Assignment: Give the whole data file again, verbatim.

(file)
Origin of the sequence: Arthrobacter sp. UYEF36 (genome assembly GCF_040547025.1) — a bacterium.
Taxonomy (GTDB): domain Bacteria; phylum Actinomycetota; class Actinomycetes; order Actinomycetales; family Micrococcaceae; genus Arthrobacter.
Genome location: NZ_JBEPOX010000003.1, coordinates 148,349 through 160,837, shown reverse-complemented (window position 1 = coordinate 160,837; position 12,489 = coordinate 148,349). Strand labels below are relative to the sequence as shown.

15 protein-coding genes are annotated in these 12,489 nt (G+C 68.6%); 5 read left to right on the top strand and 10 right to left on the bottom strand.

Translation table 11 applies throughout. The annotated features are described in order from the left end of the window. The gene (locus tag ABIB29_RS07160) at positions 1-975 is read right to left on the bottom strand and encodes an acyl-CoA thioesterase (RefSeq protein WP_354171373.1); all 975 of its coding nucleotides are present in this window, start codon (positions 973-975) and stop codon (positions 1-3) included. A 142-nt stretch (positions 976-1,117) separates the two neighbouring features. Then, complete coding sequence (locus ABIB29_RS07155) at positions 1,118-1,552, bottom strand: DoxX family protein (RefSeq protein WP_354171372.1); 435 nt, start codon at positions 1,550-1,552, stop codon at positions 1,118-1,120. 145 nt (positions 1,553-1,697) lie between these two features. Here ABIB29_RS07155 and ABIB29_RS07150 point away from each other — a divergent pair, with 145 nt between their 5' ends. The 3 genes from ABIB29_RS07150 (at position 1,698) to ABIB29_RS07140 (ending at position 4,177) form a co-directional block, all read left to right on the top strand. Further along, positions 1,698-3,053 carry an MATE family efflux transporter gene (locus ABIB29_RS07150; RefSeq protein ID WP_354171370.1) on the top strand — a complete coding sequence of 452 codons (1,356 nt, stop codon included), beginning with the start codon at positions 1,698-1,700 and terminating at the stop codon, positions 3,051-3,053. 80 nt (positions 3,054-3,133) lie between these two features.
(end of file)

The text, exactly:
Origin of the sequence: Arthrobacter sp. UYEF36 (genome assembly GCF_040547025.1) — a bacterium.
Taxonomy (GTDB): domain Bacteria; phylum Actinomycetota; class Actinomycetes; order Actinomycetales; family Micrococcaceae; genus Arthrobacter.
Genome location: NZ_JBEPOX010000003.1, coordinates 148,349 through 160,837, shown reverse-complemented (window position 1 = coordinate 160,837; position 12,489 = coordinate 148,349). Strand labels below are relative to the sequence as shown.

15 protein-coding genes are annotated in these 12,489 nt (G+C 68.6%); 5 read left to right on the top strand and 10 right to left on the bottom strand.

Translation table 11 applies throughout. The annotated features are described in order from the left end of the window. The gene (locus tag ABIB29_RS07160) at positions 1-975 is read right to left on the bottom strand and encodes an acyl-CoA thioesterase (RefSeq protein WP_354171373.1); all 975 of its coding nucleotides are present in this window, start codon (positions 973-975) and stop codon (positions 1-3) included. A 142-nt stretch (positions 976-1,117) separates the two neighbouring features. Then, complete coding sequence (locus ABIB29_RS07155) at positions 1,118-1,552, bottom strand: DoxX family protein (RefSeq protein WP_354171372.1); 435 nt, start codon at positions 1,550-1,552, stop codon at positions 1,118-1,120. 145 nt (positions 1,553-1,697) lie between these two features. Here ABIB29_RS07155 and ABIB29_RS07150 point away from each other — a divergent pair, with 145 nt between their 5' ends. The 3 genes from ABIB29_RS07150 (at position 1,698) to ABIB29_RS07140 (ending at position 4,177) form a co-directional block, all read left to right on the top strand. Further along, positions 1,698-3,053 carry an MATE family efflux transporter gene (locus ABIB29_RS07150; RefSeq protein ID WP_354171370.1) on the top strand — a complete coding sequence of 452 codons (1,356 nt, stop codon included), beginning with the start codon at positions 1,698-1,700 and terminating at the stop codon, positions 3,051-3,053. 80 nt (positions 3,054-3,133) lie between these two features.